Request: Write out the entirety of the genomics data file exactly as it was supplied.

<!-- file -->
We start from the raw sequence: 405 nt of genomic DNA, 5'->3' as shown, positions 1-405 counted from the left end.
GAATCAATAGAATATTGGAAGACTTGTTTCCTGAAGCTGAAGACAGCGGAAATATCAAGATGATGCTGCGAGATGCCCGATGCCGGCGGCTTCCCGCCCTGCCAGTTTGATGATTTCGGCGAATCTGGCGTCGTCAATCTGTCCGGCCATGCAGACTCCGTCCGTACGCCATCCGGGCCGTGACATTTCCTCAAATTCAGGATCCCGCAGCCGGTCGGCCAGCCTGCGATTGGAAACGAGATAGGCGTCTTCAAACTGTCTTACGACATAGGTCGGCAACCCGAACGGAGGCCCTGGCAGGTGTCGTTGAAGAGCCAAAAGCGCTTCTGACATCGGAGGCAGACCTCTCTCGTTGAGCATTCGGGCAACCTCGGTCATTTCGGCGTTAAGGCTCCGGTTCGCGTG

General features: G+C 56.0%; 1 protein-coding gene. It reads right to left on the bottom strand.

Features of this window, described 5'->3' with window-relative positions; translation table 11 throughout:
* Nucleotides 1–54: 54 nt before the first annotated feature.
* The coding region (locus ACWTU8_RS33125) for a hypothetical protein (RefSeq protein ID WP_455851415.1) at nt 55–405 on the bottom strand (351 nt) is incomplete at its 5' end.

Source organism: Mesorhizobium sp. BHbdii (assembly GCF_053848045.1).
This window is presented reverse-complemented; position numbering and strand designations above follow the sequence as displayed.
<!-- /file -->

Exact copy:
We start from the raw sequence: 405 nt of genomic DNA, 5'->3' as shown, positions 1-405 counted from the left end.
GAATCAATAGAATATTGGAAGACTTGTTTCCTGAAGCTGAAGACAGCGGAAATATCAAGATGATGCTGCGAGATGCCCGATGCCGGCGGCTTCCCGCCCTGCCAGTTTGATGATTTCGGCGAATCTGGCGTCGTCAATCTGTCCGGCCATGCAGACTCCGTCCGTACGCCATCCGGGCCGTGACATTTCCTCAAATTCAGGATCCCGCAGCCGGTCGGCCAGCCTGCGATTGGAAACGAGATAGGCGTCTTCAAACTGTCTTACGACATAGGTCGGCAACCCGAACGGAGGCCCTGGCAGGTGTCGTTGAAGAGCCAAAAGCGCTTCTGACATCGGAGGCAGACCTCTCTCGTTGAGCATTCGGGCAACCTCGGTCATTTCGGCGTTAAGGCTCCGGTTCGCGTG

General features: G+C 56.0%; 1 protein-coding gene. It reads right to left on the bottom strand.

Features of this window, described 5'->3' with window-relative positions; translation table 11 throughout:
* Nucleotides 1–54: 54 nt before the first annotated feature.
* The coding region (locus ACWTU8_RS33125) for a hypothetical protein (RefSeq protein ID WP_455851415.1) at nt 55–405 on the bottom strand (351 nt) is incomplete at its 5' end.

Source organism: Mesorhizobium sp. BHbdii (assembly GCF_053848045.1).
This window is presented reverse-complemented; position numbering and strand designations above follow the sequence as displayed.